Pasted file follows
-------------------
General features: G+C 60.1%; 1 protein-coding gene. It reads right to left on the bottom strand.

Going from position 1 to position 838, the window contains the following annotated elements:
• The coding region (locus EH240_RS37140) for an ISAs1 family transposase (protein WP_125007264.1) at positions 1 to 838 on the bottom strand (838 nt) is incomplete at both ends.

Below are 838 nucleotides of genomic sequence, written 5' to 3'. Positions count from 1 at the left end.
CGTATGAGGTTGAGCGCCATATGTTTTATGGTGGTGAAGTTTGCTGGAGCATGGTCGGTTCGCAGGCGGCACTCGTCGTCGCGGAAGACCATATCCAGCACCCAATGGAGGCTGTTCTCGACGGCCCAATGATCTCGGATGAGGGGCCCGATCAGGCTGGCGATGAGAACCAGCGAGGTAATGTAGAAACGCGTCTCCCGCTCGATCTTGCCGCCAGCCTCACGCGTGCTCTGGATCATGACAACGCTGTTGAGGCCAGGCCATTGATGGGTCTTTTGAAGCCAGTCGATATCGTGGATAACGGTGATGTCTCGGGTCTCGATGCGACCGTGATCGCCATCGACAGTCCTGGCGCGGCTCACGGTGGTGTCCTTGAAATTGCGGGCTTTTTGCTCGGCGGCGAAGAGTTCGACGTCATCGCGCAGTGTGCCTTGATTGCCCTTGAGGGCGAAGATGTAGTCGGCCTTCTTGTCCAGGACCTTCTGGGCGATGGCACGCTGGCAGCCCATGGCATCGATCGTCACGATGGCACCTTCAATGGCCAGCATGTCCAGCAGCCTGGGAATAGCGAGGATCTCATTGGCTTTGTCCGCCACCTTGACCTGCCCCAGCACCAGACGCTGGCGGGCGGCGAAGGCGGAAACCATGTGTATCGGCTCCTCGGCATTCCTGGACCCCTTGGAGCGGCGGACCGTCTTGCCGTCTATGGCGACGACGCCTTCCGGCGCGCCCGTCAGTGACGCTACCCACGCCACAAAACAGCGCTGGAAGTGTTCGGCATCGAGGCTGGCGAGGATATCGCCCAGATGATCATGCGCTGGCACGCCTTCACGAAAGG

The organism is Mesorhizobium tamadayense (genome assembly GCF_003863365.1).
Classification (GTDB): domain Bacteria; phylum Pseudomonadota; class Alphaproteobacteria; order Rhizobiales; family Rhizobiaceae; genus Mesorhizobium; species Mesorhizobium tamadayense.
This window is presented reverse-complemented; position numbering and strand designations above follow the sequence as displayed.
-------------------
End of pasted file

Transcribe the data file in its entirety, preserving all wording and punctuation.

General features: G+C 60.1%; 1 protein-coding gene. It reads right to left on the bottom strand.

Going from position 1 to position 838, the window contains the following annotated elements:
• The coding region (locus EH240_RS37140) for an ISAs1 family transposase (protein WP_125007264.1) at positions 1 to 838 on the bottom strand (838 nt) is incomplete at both ends.

Below are 838 nucleotides of genomic sequence, written 5' to 3'. Positions count from 1 at the left end.
CGTATGAGGTTGAGCGCCATATGTTTTATGGTGGTGAAGTTTGCTGGAGCATGGTCGGTTCGCAGGCGGCACTCGTCGTCGCGGAAGACCATATCCAGCACCCAATGGAGGCTGTTCTCGACGGCCCAATGATCTCGGATGAGGGGCCCGATCAGGCTGGCGATGAGAACCAGCGAGGTAATGTAGAAACGCGTCTCCCGCTCGATCTTGCCGCCAGCCTCACGCGTGCTCTGGATCATGACAACGCTGTTGAGGCCAGGCCATTGATGGGTCTTTTGAAGCCAGTCGATATCGTGGATAACGGTGATGTCTCGGGTCTCGATGCGACCGTGATCGCCATCGACAGTCCTGGCGCGGCTCACGGTGGTGTCCTTGAAATTGCGGGCTTTTTGCTCGGCGGCGAAGAGTTCGACGTCATCGCGCAGTGTGCCTTGATTGCCCTTGAGGGCGAAGATGTAGTCGGCCTTCTTGTCCAGGACCTTCTGGGCGATGGCACGCTGGCAGCCCATGGCATCGATCGTCACGATGGCACCTTCAATGGCCAGCATGTCCAGCAGCCTGGGAATAGCGAGGATCTCATTGGCTTTGTCCGCCACCTTGACCTGCCCCAGCACCAGACGCTGGCGGGCGGCGAAGGCGGAAACCATGTGTATCGGCTCCTCGGCATTCCTGGACCCCTTGGAGCGGCGGACCGTCTTGCCGTCTATGGCGACGACGCCTTCCGGCGCGCCCGTCAGTGACGCTACCCACGCCACAAAACAGCGCTGGAAGTGTTCGGCATCGAGGCTGGCGAGGATATCGCCCAGATGATCATGCGCTGGCACGCCTTCACGAAAGG

The organism is Mesorhizobium tamadayense (genome assembly GCF_003863365.1).
Classification (GTDB): domain Bacteria; phylum Pseudomonadota; class Alphaproteobacteria; order Rhizobiales; family Rhizobiaceae; genus Mesorhizobium; species Mesorhizobium tamadayense.
This window is presented reverse-complemented; position numbering and strand designations above follow the sequence as displayed.